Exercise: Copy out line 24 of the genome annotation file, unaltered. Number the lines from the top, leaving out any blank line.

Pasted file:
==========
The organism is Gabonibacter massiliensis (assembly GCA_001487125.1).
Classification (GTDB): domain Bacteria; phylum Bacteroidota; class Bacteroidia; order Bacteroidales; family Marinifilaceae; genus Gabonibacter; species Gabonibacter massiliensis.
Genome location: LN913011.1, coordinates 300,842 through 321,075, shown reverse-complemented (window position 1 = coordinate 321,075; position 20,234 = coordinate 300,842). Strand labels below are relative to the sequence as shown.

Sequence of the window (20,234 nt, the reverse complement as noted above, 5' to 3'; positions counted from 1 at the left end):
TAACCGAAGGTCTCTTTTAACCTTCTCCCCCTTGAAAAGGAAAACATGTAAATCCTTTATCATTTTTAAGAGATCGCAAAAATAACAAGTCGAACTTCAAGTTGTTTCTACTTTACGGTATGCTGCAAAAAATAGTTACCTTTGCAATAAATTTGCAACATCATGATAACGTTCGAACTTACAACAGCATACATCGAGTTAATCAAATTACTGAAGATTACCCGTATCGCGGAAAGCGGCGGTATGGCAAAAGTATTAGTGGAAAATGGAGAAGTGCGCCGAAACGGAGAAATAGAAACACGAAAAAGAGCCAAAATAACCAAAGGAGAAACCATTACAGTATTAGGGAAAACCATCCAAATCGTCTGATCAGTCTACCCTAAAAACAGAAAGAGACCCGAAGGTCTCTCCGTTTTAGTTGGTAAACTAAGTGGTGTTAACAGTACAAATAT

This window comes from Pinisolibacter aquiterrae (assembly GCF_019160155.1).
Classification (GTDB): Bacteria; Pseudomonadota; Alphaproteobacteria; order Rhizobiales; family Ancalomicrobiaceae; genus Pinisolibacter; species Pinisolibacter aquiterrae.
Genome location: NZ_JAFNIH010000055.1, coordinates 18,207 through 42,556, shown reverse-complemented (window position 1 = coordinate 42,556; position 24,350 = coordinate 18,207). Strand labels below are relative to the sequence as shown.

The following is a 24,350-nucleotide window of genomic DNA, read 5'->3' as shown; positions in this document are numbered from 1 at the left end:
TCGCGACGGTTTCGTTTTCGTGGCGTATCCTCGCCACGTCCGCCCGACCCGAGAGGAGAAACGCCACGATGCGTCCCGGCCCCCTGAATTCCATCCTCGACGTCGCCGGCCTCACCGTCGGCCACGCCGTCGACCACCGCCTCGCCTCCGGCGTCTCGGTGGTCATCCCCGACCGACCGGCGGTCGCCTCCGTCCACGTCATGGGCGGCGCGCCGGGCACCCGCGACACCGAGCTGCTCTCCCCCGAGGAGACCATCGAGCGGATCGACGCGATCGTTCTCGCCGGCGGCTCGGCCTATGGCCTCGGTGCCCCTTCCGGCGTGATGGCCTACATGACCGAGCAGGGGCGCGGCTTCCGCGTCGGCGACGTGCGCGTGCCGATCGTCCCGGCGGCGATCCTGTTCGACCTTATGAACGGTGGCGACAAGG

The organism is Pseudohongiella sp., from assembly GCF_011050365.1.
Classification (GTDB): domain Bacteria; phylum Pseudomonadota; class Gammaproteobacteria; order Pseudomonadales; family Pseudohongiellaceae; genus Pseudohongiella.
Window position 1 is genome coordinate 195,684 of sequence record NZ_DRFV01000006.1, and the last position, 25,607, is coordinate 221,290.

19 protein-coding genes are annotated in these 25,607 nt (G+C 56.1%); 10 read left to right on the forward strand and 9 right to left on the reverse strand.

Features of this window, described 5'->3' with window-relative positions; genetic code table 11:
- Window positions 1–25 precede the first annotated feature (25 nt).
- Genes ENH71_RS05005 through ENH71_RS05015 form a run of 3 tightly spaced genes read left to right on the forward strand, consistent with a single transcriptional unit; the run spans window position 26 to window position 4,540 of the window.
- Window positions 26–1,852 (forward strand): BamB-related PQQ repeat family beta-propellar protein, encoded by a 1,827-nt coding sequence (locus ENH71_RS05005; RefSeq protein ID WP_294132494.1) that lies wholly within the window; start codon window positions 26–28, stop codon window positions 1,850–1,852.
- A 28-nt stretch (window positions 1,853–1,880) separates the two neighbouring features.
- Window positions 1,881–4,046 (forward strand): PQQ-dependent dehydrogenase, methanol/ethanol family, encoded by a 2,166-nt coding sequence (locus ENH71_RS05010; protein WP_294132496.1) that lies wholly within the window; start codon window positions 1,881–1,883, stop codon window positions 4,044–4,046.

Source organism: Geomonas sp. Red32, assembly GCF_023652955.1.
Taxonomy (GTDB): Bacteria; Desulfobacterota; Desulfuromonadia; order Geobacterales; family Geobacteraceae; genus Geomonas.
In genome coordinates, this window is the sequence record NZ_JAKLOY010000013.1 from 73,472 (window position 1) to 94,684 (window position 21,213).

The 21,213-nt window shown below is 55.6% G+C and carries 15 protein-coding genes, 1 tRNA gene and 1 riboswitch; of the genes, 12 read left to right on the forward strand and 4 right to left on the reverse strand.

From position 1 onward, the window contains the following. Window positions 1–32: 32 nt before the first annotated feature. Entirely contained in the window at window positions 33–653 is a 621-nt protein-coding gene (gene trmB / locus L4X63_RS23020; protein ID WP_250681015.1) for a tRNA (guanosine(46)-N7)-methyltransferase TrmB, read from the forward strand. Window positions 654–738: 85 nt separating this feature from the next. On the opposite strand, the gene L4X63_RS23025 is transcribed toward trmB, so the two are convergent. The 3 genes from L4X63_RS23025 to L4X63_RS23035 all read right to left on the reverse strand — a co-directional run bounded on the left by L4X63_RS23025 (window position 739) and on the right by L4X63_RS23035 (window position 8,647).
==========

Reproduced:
The 21,213-nt window shown below is 55.6% G+C and carries 15 protein-coding genes, 1 tRNA gene and 1 riboswitch; of the genes, 12 read left to right on the forward strand and 4 right to left on the reverse strand.